Townhill, Fife

From Wikipedia, the free encyclopedia
Jump to navigation Jump to search
The disused Townhill Power Station closed in 1985 and the twin chimneys were later removed. The entire structure was demolished in 2008

Townhill is a small village that lies just north of the Royal burgh of Dunfermline, Fife, Scotland. The origin of the community is thought to be from the coal-mining industry. There is a Church of Scotland parish church, which shares a minister with nearby Kingseat.

History[edit]

There has been references to a village in the area as early as 1322 when the village and nearby loch were known as Monquhir, Moncur or Moncor.[1] The village was renamed Dunfermline Coaltown in the 18th century before the name was changed to Townhill in the early 19th century. The name was changed to Townhill due to the location of the village which is at the top of the hill leading out of Dunfermline.[2] In 1913 the street previously called Old Waggon Road was renamed Moncur Street in acknowledgement of the original name.[3]

Townhill was the site of the gallows serving the Dunfermline district. In September 1709 Janet Mitchell of Saline was executed for murder.[3] They were removed in the middle of the 18th century.[4]

From 1781 the village had a timber track linked to a horse-drawn wagon system, linking the colliery to the ships at Inverkeithing, the chief pit being the Jessie Colliery to the north-east. Other (linked) industries included a brickworks (commonly using the other materials found alongside the coal) and a sandstone quarry. In 1856 the railway was improved and added to the steam engine mineral railway system, with the main pit then being the Crawford Colliery, which remained operational until 1931. Other pits closed by the 1920s included the Humbug, the Eliza, the Donald and the Cairncubie. The Muircockhall Colliery was not altogether abandoned and was used from training purposes until the 1970s.[3]

Those unfit for further work, including widows and injured persons, were housed in the town's purpose-built Poorhouse which stood around a mile to the south, on the road to Dunfermline. Education was piecemeal and irregular until the Education Act of 1872, causing a new school to be opened in 1876 under the Dunfermline School Board. The Townhill Colliery at this time was under the control of John Christie.[5]

Dunfermline Town Council bought land in Townhill and Brucefield in 1919 for a new housing scheme under the Housing, Town Planning, &c. Act 1919. 47 of the 376 houses built were in Townhill.[6] Another housing scheme began construction in 1925.[7]

In June 1900 a bowling green was created and in 1906 the town gained a Carnegie Library. In 1935 the pit bing and lands belonging to the no.8 (Townhill) Pit were levelled and transformed into a public park to the north side of the town (paid for by the Miners Welfare Fund).[3]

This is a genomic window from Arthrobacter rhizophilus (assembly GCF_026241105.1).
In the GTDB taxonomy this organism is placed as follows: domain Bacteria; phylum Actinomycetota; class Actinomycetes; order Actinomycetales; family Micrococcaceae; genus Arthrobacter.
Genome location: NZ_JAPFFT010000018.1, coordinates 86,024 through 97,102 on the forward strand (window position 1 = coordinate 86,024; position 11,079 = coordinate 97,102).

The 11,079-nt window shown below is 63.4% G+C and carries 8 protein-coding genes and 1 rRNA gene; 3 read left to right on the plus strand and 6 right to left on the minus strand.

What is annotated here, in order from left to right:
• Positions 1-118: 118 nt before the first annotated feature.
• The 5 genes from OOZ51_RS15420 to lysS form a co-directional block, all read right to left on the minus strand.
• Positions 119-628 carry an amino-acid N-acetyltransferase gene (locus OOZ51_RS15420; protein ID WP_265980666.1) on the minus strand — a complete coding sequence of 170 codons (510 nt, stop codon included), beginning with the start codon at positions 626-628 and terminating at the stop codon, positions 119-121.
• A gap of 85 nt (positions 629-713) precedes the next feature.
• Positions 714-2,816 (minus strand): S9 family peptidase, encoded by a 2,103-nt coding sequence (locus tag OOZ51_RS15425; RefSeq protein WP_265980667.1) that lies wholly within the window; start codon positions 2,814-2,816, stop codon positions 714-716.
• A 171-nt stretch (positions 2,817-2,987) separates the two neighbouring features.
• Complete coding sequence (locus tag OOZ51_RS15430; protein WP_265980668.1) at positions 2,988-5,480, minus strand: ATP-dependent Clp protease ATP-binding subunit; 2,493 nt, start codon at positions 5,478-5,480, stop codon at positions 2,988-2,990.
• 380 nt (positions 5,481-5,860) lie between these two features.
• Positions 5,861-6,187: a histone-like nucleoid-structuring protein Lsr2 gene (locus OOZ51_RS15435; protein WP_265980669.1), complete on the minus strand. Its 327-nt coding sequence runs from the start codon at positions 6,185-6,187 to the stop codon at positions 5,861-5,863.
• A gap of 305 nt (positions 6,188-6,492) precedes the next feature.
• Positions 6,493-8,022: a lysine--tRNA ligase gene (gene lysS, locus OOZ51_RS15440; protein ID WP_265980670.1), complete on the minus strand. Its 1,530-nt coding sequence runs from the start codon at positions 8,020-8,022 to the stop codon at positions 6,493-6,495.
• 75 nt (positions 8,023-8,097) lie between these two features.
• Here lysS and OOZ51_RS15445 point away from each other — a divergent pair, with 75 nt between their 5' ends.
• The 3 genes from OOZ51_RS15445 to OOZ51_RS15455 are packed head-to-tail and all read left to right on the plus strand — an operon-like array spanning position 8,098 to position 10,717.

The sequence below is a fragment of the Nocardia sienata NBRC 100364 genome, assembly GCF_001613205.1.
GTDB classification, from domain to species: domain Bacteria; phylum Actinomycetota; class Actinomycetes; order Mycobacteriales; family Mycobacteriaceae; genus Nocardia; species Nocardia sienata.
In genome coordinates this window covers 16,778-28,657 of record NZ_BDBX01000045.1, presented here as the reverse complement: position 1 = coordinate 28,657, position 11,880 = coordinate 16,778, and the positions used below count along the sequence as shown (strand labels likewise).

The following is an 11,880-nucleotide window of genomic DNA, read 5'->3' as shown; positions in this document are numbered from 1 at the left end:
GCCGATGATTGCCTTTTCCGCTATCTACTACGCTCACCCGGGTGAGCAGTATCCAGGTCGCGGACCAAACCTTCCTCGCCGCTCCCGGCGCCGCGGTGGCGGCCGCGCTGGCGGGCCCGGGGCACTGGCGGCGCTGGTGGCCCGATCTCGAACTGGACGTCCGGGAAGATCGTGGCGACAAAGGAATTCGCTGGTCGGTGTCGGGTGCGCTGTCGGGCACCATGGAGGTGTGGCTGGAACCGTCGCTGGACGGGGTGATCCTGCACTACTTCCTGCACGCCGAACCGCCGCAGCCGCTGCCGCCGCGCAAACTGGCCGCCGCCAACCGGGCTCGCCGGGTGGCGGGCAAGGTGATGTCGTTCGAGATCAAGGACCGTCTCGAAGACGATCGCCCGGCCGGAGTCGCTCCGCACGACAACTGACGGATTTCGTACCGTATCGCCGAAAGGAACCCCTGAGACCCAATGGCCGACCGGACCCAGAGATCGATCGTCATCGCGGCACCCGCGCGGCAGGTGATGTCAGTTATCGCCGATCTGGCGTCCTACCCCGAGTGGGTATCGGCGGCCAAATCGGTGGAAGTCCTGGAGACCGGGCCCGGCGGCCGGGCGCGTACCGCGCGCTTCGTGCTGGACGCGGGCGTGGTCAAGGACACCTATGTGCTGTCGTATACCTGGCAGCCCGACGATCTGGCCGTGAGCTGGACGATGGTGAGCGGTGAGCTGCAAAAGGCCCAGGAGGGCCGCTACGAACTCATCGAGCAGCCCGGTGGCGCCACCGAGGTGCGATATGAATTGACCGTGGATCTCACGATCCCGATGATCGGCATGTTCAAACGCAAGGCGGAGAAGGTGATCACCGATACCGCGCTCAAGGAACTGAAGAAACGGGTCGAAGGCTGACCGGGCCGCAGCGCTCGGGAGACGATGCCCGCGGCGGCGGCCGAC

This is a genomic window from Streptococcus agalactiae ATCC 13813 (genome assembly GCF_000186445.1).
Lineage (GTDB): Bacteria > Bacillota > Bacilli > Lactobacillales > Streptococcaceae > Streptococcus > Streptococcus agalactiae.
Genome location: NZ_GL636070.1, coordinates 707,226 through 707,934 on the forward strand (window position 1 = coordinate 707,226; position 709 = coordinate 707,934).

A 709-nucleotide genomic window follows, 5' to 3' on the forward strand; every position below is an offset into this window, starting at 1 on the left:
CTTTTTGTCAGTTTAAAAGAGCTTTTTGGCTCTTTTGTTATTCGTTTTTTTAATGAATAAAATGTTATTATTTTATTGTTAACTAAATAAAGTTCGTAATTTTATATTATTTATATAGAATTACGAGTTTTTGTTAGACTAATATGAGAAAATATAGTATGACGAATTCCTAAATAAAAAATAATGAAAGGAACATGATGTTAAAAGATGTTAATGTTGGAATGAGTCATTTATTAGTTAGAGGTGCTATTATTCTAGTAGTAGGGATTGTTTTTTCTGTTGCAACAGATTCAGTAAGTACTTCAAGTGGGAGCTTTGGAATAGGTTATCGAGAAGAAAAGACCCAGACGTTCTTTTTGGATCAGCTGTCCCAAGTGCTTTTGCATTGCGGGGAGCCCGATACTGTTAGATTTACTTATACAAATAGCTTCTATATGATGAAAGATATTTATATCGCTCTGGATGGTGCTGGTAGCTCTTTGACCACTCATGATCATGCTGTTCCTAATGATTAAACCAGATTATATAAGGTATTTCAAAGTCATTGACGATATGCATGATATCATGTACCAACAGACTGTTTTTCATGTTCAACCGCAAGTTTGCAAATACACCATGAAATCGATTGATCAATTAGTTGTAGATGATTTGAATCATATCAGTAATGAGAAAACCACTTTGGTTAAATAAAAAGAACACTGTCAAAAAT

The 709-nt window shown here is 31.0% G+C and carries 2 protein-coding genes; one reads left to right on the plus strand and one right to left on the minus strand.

Religion[edit]

The church appears to have been in decline until 1876 when Rev Jacob Primmer (1842-1914) arrived from Leith. He instigated the building of a new church, which was completed in May 1878, close to the school. As a teetotaller he introduced alcohol-free communion wine, causing a national debate in the General Assembly of the Church of Scotland, bringing the town into the limelight briefly in what became known as the "Townhill Question". In 1882 a Free Church of Scotland was established in rivalry, to the south, originally in a prefabricated iron church (made by the Carron ironworks) and overseen by Rev James Smellie. A permanent stone church was built in 1896.[3]

Archaeology[edit]

In June 1901 a section of fossil tree (lepidodendron) was found deep in the Townhill Colliery and presented to the school. The fossil is now in Pittencrieff Park in Dunfermline.[3]

Amenities[edit]

It is the site of the Scotland National Water ski Centre,[8] and is surrounded by a country park comprising pathways (some of which were originally railway lines for coal works) and a forest.

Other amenities include a public park,[9] community centre which houses Townhill public library.[10]

The village also has a primary school which was opened in 1875 by Thomas Spowart, the chairman of the Dunfermline Parish School Board,[11] and extended in 2011. The school serves the villages of Townhill and Kingseat, as well as part of North Dunfermline.[12] As of September 15, 2016 the school had 254 pupils.[13]

See also[edit]

Notes[edit]

  • Pitcairn, Sheila (2000). History of the Old "Fitpaths" and Streets of Dunfermline, Then and Now, Also Crossford, Halbeath, Rosyth, Townhill & Wellwood (PDF). Dunfermline: Pitcairn Publications.

References[edit]

  1. ^ Pitcairn (2000), pp. 487 and 492
  2. ^ "Townhill". The Gazetteer for Scotland. Retrieved 10 July 2017.
  3. ^ a b c d e f Townhill: Dunfermlins Coalhill by William D. Henderson
  4. ^ "Dunfermline, Townhill, Gallows Bank". Canmore. Retrieved 10 July 2017.
  5. ^ 1856 Ordnance Survey map
  6. ^ Pitcairn (2000), p. 68.
  7. ^ Pitcairn (2000), p. 489.
  8. ^ "National Facility". Waterski Scotland. Retrieved 7 September 2016.
  9. ^ "Townhill Country Park". fifedirect.org.uk. Retrieved 18 January 2017.
  10. ^ "Townhill Library". fifedirect.org.uk. Retrieved 18 January 2017.
  11. ^ Pitcairn (2000), p. 488.
  12. ^ "Welcome to Townhill Primary School". fifedirect. Retrieved 7 September 2016.
  13. ^ "Townhill Primary School". Education Scotland. Retrieved 7 September 2016.

External links[edit]

Coordinates: 56°05′N 3°26′W / 56.083°N 3.433°W / 56.083; -3.433